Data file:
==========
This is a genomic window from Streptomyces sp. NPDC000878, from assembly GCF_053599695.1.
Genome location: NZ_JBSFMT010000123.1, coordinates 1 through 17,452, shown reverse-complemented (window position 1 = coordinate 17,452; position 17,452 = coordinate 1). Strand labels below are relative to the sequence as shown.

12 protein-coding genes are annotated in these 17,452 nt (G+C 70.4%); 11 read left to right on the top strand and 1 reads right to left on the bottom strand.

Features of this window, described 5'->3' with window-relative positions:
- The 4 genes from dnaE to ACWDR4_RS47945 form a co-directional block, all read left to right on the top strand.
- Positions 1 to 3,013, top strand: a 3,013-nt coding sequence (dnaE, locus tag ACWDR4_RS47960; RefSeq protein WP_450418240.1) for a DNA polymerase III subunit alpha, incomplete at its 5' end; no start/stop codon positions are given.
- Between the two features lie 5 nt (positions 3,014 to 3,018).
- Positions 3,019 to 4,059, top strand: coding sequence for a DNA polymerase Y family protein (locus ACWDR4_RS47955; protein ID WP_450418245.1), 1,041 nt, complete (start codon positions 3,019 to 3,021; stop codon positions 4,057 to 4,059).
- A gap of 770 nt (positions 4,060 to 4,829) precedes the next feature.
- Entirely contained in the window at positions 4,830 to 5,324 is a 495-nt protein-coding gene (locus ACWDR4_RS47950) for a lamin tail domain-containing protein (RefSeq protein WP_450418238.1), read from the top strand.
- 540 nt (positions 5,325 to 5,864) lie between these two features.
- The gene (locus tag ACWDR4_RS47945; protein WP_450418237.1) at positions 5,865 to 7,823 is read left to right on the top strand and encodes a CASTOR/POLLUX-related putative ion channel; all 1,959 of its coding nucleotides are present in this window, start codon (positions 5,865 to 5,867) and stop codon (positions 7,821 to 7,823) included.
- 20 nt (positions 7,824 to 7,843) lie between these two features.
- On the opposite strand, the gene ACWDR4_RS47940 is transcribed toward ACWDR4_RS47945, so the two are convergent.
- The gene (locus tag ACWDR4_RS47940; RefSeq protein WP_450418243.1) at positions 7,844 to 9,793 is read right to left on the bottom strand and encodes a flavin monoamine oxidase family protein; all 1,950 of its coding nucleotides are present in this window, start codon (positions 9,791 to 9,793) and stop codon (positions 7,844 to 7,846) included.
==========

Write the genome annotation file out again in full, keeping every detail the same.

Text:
This is a genomic window from Streptomyces sp. NPDC000878, from assembly GCF_053599695.1.
Genome location: NZ_JBSFMT010000123.1, coordinates 1 through 17,452, shown reverse-complemented (window position 1 = coordinate 17,452; position 17,452 = coordinate 1). Strand labels below are relative to the sequence as shown.

12 protein-coding genes are annotated in these 17,452 nt (G+C 70.4%); 11 read left to right on the top strand and 1 reads right to left on the bottom strand.

Features of this window, described 5'->3' with window-relative positions:
- The 4 genes from dnaE to ACWDR4_RS47945 form a co-directional block, all read left to right on the top strand.
- Positions 1 to 3,013, top strand: a 3,013-nt coding sequence (dnaE, locus tag ACWDR4_RS47960; RefSeq protein WP_450418240.1) for a DNA polymerase III subunit alpha, incomplete at its 5' end; no start/stop codon positions are given.
- Between the two features lie 5 nt (positions 3,014 to 3,018).
- Positions 3,019 to 4,059, top strand: coding sequence for a DNA polymerase Y family protein (locus ACWDR4_RS47955; protein ID WP_450418245.1), 1,041 nt, complete (start codon positions 3,019 to 3,021; stop codon positions 4,057 to 4,059).
- A gap of 770 nt (positions 4,060 to 4,829) precedes the next feature.
- Entirely contained in the window at positions 4,830 to 5,324 is a 495-nt protein-coding gene (locus ACWDR4_RS47950) for a lamin tail domain-containing protein (RefSeq protein WP_450418238.1), read from the top strand.
- 540 nt (positions 5,325 to 5,864) lie between these two features.
- The gene (locus tag ACWDR4_RS47945; protein WP_450418237.1) at positions 5,865 to 7,823 is read left to right on the top strand and encodes a CASTOR/POLLUX-related putative ion channel; all 1,959 of its coding nucleotides are present in this window, start codon (positions 5,865 to 5,867) and stop codon (positions 7,821 to 7,823) included.
- 20 nt (positions 7,824 to 7,843) lie between these two features.
- On the opposite strand, the gene ACWDR4_RS47940 is transcribed toward ACWDR4_RS47945, so the two are convergent.
- The gene (locus tag ACWDR4_RS47940; RefSeq protein WP_450418243.1) at positions 7,844 to 9,793 is read right to left on the bottom strand and encodes a flavin monoamine oxidase family protein; all 1,950 of its coding nucleotides are present in this window, start codon (positions 9,791 to 9,793) and stop codon (positions 7,844 to 7,846) included.